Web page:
UN, Stay Away from My Teeth.

At the moment, the United Nations is considering a treaty which would force dentists to stop using silver fillings because of the presence of a small amount of mercury in that amalgam. Now, the cause of silver fillings is not one close to my heart (though I’d point out that with about 122 million Americans having these fillings, they can’t be that dangerous), but the fact that the UN thinks that it has the power to regulate domestic industry is truly concerning. I do not want bureaucrats at a local level (who may well be my neighbors and friends) telling dentists how to treat my teeth, so I certainly am disturbed when an international-level organization tries to impose a one-size-fits-all regulation like this on the world. The United Nations was intended to be a diplomatic forum for the prevention of World War III, not a global government. The fact that the US, NATO, the former Soviet Union, China, and other nation-states, or alliances of nation-states, have been the arbiters of peace and war for the past sixty years proves that the UN has largely failed as a diplomatic entity. Now it feels threatened and sees the only way to justify its continued existence is to take up “feel-good” causes that should sometimes be in the control of local and national officials, or, more often, be controlled by the individual.
Whether or not it’s a “good idea” to have dentists switch to a different kind of filling should be left to the market. If it were ever to be proven dangerous, demand for these fillings would plummet and dentists would be forced to switch fillings. That is how it is supposed to work. An informed populace creates demand for certain products and the market takes care of the rest. When bureaucrats in government or international organizations issue top-down orders and mandates in place of market demands, they do more harm than good.
A perfect example of this is the UN’s humanitarian missions in poverty-stricken Third World nations, which may be plagued by tribal warlords and destructive civil infighting. Giving food to a starving populace in impoverished states is undoubtedly a “feel-good” cause. It also provides the implied argument for the continuation of the UN that without these missions everyone in these nations would starve. The problem is that, while the intentions are clearly noble, the effect is that the people now depend on the UN as a food source instead of looking to change their governments to allow for more prosperity and freedoms. Allowing more liberty would enable these nations to buy, raise, or grow their own food.
Now, before I’m called heartless and told that I want all Third World children to starve, listen to what I’m not saying. I’m not saying that there is no place for humanitarianism. I’m not saying that it’s a good thing to have people starving. And I’m not saying that the changes in government for the afflicted nations would be an easy process. What I am saying is that it is the place of private charities and churches to do humanitarian missions, not governments and international organizations, and I’m also saying that the only sustainable, long-term solution for countries that need humanitarian aid right now, is more freedom. Further, the only way to have a sustainable and free state in the long term is to have the people under the currently oppressive state’s control demand their freedoms. These freedoms cannot be handed to them or imposed on them by the UN or any other foreign entity if they are going to last. So, as difficult as it may be in the short term to see such hardship, it is not the place of the UN or of foreign governments to decide another nation’s fate; in fact, doing so hinders the native population’s motivation to improve their lot on their own.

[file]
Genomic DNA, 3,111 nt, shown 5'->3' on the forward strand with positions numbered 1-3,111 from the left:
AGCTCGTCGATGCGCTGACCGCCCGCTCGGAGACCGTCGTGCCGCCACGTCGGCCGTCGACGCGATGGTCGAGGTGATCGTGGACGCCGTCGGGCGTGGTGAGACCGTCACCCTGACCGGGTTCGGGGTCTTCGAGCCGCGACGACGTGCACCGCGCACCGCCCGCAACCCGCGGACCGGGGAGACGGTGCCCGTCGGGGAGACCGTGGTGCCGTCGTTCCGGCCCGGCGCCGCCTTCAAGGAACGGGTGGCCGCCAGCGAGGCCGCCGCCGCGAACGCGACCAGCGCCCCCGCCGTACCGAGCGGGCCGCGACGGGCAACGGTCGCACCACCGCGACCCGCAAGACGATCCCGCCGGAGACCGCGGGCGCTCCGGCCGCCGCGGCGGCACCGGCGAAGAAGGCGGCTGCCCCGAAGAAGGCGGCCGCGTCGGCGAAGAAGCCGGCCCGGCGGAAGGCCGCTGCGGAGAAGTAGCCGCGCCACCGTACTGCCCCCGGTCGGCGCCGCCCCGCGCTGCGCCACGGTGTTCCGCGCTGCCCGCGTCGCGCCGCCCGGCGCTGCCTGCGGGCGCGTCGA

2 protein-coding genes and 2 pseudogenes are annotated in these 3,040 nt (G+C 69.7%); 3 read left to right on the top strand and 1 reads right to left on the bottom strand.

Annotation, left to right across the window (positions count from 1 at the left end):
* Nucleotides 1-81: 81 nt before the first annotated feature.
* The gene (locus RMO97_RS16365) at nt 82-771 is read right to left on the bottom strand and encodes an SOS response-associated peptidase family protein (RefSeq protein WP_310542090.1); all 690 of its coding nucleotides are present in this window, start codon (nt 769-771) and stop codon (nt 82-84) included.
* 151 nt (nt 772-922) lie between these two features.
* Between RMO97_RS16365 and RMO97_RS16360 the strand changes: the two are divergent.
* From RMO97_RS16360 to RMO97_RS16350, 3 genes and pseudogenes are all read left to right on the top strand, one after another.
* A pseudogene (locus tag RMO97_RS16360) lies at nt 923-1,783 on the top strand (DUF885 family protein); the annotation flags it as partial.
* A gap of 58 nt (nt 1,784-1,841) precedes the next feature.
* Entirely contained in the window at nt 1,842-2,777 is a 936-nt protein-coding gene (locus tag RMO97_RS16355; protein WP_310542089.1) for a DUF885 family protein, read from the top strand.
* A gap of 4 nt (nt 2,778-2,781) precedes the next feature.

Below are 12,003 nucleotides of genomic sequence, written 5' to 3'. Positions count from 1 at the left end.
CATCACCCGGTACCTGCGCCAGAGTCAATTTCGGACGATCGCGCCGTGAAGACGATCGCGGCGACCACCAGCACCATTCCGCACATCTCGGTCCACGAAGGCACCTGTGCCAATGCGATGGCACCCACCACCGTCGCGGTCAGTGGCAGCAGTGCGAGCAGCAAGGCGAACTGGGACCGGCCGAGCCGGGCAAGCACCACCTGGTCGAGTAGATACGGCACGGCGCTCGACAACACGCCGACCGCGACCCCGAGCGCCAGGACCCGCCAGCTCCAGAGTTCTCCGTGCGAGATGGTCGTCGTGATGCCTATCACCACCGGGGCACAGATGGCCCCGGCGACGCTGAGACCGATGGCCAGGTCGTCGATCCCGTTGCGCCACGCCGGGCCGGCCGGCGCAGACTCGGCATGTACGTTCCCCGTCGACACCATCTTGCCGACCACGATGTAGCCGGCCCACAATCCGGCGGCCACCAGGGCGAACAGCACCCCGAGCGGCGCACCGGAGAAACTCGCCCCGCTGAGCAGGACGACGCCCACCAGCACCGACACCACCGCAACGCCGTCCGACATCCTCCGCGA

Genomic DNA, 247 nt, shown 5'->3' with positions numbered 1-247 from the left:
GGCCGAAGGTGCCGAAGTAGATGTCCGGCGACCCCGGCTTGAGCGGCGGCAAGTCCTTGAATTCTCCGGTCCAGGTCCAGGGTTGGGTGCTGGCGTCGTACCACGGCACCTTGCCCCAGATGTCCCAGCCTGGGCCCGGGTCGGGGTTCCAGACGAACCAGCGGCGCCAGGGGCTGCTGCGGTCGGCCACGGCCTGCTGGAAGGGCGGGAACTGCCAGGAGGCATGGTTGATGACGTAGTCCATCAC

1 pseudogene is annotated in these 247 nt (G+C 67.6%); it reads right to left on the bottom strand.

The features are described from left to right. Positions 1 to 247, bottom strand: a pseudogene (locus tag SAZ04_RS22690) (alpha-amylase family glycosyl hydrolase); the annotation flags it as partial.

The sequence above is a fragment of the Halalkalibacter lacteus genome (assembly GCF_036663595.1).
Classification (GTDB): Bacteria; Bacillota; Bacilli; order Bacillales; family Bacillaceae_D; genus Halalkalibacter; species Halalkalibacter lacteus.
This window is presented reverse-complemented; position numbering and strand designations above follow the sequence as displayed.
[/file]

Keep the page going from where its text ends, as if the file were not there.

4 comments

    1. That's productive… Don't address the arguments; don't make an actual point. Just insult someone who disagrees with you. The fact is that as a diplomatic entity, the UN is a failure, and it was set up to be a diplomatic entity. No real peace is brokered or sustained by the UN. Peace has been made and kept by nations acting independent of the UN. When the UN tried to broker peace between Israel and her arab neighbors, war kept breaking out. When the US mediated between Israel and Egypt at Camp David, the region became more peacful. It's still not perfect, but it is certainly not a large-scale invasion each decade.The UN gives its seal of approval after nations like the US or alliances like NATO do the heavy lifting. Its only claim to success is its ability to get food to the hungry, but, as just laid out, that is not a good role for a international political organization to have nor is it helpful long-term.

  1. ^You don't have to be rude with your comments. At least be productive and constructive. I agree with you that the statement was harsh, but I can say so without offending the author.

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